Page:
Bags of heroin, some laced with fentanyl. (Photo by Drew Angerer/Getty Images)
By Joel Best
Every year around the middle of October, reporters start contacting me wanting to talk about rumors of contaminated Halloween treats.
That’s because I track media coverage of reported incidents of trick-or-treaters receiving razor blades in apples or pins and poison in candy bars. My data go back to 1958, and my principal finding is simple: I can’t find any evidence that any child has ever been killed or seriously injured by a contaminated treat picked up in the course of trick-or-treating.
This often surprises people who assume that Halloween sadism is both very real and very common.
Stories about contaminated treats are best understood as contemporary legends. They’re tales we’ve all heard, that we’ve been assured are true. They warn that we live in a dangerous world filled with villainous strangers who could harm us if we aren’t careful.
This year, reporters began reaching out earlier than usual, in late September, and they wanted to talk about a new alleged threat: “rainbow fentanyl.”
Kids are next
Fentanyl is a powerful synthetic opioid that has caused thousands of overdoses and deaths over the past two decades. In August 2022, drug enforcement authorities noted that pills containing fentanyl were being manufactured in various colors. DEA Administrator Anne Milgram said, “Rainbow fentanyl – fentanyl pills and powder that come in a variety of bright colors, shapes and sizes – is a deliberate effort by drug traffickers to drive addiction amongst kids and young adults.”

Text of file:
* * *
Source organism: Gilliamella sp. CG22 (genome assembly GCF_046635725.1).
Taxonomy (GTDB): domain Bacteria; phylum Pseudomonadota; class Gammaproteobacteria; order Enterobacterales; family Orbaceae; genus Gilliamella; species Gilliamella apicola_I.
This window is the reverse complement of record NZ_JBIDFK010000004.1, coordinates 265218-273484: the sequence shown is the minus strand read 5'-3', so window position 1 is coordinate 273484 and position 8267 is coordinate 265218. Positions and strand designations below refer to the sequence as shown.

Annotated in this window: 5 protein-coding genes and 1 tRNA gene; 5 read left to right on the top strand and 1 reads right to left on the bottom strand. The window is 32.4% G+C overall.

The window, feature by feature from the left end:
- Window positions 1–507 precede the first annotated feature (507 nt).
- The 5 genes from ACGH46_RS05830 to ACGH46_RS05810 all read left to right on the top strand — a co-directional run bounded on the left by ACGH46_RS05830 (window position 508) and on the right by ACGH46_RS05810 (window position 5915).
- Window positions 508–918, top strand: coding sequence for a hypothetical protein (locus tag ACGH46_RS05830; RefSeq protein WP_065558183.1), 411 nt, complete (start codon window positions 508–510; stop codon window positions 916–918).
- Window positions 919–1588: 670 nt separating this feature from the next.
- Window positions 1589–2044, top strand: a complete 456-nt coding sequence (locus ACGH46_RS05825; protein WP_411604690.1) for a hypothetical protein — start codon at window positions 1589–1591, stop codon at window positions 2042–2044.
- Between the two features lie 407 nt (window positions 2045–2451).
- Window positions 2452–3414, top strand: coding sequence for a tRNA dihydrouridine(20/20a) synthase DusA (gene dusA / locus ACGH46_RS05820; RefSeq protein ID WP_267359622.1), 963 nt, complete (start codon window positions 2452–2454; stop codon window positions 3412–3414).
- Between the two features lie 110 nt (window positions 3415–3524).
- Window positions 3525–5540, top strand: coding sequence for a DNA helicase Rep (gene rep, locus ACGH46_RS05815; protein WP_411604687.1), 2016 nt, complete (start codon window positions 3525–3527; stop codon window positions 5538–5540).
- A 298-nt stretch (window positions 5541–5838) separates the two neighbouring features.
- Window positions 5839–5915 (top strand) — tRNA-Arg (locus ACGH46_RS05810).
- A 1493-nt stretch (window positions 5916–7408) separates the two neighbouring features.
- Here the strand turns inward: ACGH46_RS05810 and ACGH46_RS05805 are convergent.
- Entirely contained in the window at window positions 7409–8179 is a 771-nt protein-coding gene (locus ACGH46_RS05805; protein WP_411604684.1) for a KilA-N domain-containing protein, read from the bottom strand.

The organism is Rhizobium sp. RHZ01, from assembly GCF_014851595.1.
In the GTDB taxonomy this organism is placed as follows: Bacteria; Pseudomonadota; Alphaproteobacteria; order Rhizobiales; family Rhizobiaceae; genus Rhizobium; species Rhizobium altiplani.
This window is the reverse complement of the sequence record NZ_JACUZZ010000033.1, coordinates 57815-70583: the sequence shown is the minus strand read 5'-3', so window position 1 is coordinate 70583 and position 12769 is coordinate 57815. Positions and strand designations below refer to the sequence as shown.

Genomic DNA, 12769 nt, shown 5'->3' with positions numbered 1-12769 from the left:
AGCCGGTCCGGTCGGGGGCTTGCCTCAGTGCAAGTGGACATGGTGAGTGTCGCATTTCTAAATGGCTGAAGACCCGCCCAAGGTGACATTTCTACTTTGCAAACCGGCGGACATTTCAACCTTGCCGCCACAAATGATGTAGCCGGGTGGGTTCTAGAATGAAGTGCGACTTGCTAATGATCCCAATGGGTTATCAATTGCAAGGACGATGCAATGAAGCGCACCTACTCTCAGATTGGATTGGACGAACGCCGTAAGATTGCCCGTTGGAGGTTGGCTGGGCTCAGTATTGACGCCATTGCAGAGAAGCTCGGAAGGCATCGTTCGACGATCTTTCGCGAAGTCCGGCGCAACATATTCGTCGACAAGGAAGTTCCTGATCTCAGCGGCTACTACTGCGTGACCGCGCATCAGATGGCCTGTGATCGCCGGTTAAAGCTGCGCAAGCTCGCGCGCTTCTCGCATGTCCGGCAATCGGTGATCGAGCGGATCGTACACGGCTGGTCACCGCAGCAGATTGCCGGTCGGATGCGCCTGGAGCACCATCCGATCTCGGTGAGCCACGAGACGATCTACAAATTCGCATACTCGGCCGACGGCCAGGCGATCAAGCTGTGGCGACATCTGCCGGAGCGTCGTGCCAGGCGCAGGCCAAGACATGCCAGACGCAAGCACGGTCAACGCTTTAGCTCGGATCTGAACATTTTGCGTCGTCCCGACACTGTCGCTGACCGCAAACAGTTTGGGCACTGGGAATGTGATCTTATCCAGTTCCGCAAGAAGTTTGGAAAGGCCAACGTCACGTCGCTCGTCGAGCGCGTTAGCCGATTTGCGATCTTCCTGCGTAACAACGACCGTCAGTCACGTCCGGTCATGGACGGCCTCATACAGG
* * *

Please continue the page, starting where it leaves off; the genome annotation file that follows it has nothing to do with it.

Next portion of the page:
Many news outlets covered this story, including the notion that the colors might be some sort of marketing ploy to attract younger drug users. But then some people started connecting rainbow fentanyl to Halloween.
Interviewed on Fox News on Sept. 20, 2022, Republican National Committee Chairwoman Ronna McDaniel declared, “Every mom in the country is worried, what if this gets into my kid’s Halloween basket?” Other Fox commentators suggested that parents might want to protect their children by not letting them go trick-or-treating this year. And, to prove the bipartisan appeal of protecting children, Senate Majority Leader Chuck Schumer, a Democrat, repeated the warnings.